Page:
Roger Stones the Race

121905 article classics Roger Stones the RaceTo the outside observer, it looked as if Roger Stone was merely running Independence Party candidate Tom Golisano’s campaign for Governor. Actually, lots of insiders think Mr. Stone was carrying out a $50 million revenge fantasy against Governor Pataki. Mr. Stone, the former Nixon hand who is the brains behind Mr. Golisano, says that revenge has nothing to do with his efforts on behalf of the Rochester billionaire. Still, he doesn’t dispute that he has long harbored a desire to do as much damage as possible to Mr. Pataki and members of his inner circle.

Either way, Mr. Golisano handed Mr. Stone the ultimate weapon against Mr. Pataki: a seemingly endless sum of cash to spend on ads that he used to bludgeon the Governor on a multitude of fronts. Thanks to Mr. Stone’s handiwork, Mr. Pataki was struggling to stay over 50 percent on Election Day, an embarrassing performance that may have demolished whatever hopes Mr. Pataki may have had of being considered as a replacement for Vice President Dick Cheney in 2004.

“It’s enjoyable,” Mr. Stone told The Observer via cell phone from Mr. Golisano’s headquarters in Rochester. “Let me just say that I’m not unhappy with the byproduct. Any idea of him as a potent political powerhouse that could have helped carry New York State in 2004 is effectively dashed by this election. A candidate who gets less than 51 percent is never going to be the Vice Presidential nominee.” Mr. Pataki may wind up with slightly more than that figure, but Mr. Stone believes his point has been made.

Not, of course, that Mr. Pataki ever had a chance to be Vice President in the first place, Mr. Stone added. “The only people who seemed to believe he had a political future beyond Governor are the people on his staff. He’s essentially a liberal Democrat who has embraced higher taxes and spending. Perhaps he should seek the Vice Presidential slot on the Democratic ticket. He’d feel more at home.”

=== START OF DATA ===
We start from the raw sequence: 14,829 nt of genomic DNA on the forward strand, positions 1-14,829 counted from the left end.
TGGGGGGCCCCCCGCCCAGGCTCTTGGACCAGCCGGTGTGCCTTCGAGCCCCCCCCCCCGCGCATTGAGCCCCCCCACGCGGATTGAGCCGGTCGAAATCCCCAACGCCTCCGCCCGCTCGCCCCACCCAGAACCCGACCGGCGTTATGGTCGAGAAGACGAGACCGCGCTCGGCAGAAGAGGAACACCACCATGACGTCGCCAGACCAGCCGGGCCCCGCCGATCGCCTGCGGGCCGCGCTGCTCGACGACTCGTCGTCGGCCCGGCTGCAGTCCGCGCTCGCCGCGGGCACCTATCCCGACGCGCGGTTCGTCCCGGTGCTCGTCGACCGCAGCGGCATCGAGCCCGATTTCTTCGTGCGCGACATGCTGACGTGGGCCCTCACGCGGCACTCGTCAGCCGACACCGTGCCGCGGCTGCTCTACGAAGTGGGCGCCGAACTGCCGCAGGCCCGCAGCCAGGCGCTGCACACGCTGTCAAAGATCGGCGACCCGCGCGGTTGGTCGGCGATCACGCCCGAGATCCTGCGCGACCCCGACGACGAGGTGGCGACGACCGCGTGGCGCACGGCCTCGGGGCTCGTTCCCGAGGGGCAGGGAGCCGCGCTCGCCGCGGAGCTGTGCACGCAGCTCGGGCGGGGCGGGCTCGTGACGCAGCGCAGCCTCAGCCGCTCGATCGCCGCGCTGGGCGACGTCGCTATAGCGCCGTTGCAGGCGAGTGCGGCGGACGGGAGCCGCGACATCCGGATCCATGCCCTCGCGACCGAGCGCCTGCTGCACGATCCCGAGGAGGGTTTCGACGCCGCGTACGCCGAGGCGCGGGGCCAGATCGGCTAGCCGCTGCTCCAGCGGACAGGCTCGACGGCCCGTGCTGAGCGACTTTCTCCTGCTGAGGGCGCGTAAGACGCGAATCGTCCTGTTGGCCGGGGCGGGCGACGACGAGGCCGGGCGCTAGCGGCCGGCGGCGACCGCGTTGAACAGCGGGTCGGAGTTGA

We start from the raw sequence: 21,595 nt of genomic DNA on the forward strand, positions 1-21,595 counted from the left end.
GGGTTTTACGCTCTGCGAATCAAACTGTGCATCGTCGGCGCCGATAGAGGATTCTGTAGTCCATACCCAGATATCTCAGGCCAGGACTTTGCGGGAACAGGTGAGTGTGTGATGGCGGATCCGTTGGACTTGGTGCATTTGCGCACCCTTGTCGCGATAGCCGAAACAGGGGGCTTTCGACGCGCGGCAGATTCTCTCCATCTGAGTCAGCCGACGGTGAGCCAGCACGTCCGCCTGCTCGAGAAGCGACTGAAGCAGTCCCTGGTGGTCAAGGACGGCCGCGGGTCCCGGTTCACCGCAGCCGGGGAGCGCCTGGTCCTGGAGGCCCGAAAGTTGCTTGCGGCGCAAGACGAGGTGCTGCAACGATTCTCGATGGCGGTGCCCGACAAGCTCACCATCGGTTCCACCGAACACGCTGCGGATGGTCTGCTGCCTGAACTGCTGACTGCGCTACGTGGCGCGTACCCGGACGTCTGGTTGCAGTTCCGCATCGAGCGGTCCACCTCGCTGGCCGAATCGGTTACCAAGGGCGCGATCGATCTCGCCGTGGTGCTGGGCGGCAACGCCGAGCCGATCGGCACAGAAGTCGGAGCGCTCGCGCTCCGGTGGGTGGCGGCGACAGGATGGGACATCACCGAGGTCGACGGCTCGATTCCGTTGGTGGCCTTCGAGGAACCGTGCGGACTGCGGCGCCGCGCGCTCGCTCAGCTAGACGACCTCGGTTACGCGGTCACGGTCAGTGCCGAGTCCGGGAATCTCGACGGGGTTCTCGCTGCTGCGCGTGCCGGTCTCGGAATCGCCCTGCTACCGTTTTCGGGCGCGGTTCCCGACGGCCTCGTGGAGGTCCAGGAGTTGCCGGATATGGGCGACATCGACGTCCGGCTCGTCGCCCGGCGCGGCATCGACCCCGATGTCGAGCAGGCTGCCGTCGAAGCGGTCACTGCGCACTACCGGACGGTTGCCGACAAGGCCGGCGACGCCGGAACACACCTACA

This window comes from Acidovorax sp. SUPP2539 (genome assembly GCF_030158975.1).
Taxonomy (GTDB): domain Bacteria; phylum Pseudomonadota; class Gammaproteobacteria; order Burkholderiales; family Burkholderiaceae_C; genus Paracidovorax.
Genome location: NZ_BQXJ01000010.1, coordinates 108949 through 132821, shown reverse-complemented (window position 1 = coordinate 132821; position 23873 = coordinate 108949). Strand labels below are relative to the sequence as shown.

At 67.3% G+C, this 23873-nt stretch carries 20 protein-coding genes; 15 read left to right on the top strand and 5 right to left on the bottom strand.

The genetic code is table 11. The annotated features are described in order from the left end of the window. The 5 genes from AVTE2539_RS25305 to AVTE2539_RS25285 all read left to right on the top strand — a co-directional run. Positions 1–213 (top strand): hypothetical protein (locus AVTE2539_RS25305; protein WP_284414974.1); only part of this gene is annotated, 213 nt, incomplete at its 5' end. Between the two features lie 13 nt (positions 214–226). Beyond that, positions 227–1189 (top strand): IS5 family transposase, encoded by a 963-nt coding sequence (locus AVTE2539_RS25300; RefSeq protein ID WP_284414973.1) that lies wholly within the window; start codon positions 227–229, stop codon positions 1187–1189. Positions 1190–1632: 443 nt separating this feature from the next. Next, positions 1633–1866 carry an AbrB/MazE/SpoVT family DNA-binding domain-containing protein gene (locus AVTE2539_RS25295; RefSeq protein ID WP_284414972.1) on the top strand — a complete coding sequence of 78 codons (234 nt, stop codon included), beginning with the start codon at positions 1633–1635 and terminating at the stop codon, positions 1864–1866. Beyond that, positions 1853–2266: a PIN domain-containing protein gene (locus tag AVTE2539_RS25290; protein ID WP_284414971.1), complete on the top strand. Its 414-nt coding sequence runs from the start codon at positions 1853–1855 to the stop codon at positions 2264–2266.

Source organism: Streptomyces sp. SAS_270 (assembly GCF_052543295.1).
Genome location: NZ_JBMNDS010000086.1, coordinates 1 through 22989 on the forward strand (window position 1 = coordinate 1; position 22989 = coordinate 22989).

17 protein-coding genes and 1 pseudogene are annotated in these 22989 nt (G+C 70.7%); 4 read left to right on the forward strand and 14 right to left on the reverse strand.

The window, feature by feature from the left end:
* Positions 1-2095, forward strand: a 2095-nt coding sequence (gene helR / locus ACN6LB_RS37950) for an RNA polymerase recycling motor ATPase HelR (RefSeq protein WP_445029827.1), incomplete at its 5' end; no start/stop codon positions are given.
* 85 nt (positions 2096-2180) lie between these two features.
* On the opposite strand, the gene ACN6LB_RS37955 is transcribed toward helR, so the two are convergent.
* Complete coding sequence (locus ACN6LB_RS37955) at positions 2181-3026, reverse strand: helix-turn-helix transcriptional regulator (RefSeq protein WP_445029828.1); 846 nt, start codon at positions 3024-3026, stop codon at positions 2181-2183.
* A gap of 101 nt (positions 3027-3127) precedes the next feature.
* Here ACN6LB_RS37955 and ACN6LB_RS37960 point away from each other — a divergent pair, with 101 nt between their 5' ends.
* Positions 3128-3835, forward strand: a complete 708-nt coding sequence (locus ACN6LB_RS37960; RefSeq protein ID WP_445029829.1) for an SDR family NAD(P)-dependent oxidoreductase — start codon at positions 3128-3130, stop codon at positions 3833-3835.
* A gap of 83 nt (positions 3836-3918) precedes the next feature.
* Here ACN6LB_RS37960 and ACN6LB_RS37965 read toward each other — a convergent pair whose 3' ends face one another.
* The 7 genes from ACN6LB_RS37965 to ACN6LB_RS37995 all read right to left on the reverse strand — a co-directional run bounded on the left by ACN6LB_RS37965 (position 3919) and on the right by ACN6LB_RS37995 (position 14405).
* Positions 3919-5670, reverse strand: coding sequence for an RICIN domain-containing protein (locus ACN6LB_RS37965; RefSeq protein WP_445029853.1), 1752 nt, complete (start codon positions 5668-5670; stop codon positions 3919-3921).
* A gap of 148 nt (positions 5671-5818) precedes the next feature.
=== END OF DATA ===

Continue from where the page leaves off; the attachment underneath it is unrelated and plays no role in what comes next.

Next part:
To hear Pataki partisans tell it, Mr. Stone played Mr. Golisano for a sucker, getting him to fund a multimillion-dollar bid that was never about anything except doing Mr. Pataki as much damage as possible. They say that Mr. Stone is still enraged by the fact that a state commission controlled by the Governor ruled that he had set up an unlawful lobbying front group for Donald Trump, his client at the time–a severe embarrassment to Mr. Stone.

“It’s obvious that Roger Stone was just looking for a horse in this race to settle old political scores,” said Kieran Mahoney, a senior Pataki adviser, noting that Mr. Stone had tried to run former Giants wide receiver Phil McConkey against Mr. Pataki before joining Mr. Golisano.

“He duped Golisano into spending good money after bad,” Mr. Mahoney said. “Golisano thought he was spending the money to become Governor, but it was just Roger Stone looking for revenge.”

Mike McKeon, the Governor’s spokesman, echoed Mr. Mahoney’s anger as results were trickling at the New York Hilton on Election Night. “Tom Golisano will go down as the biggest pigeon in the history of politics,” Mr. McKeon said. “He got his pocket picked by Roger Stone, who sold him a bill of goods. The great thing about America is that you don’t have to be a genius to be a billionaire, and Tom Golisano proved it.”

Mr. Mahoney charged that Mr. Stone kept the consulting fees coming by deceiving Mr. Golisano about his prospects.

“How do you keep Golisano writing more and more checks?” Mr. Mahoney asked rhetorically. “You tell him he has a chance to win, which was never true.”

Mr. Stone, for his part, maintains that Mr. Golisano did have a chance, and said that Mr. Pataki had benefited from a political press that went soft on the Governor. Referring to the endorsements of Mr. Pataki by The New York Times and the New York Post, Mr. Stone said: “It’s perfectly fine for The Times to endorse Pataki. But they should have included a disclaimer in their editorial saying the New York Times Company got $79 million from the state for a plush new corporate headquarters. Just disclose it, that’s all. The Post got $15.9 million in economic grants–a gift from George to Rupert [Post owner Rupert Murdoch].”

Mr. Stone dismissed any suggestion that he was motivated by revenge: “I just have a low regard for George Pataki. He’s not that talented.”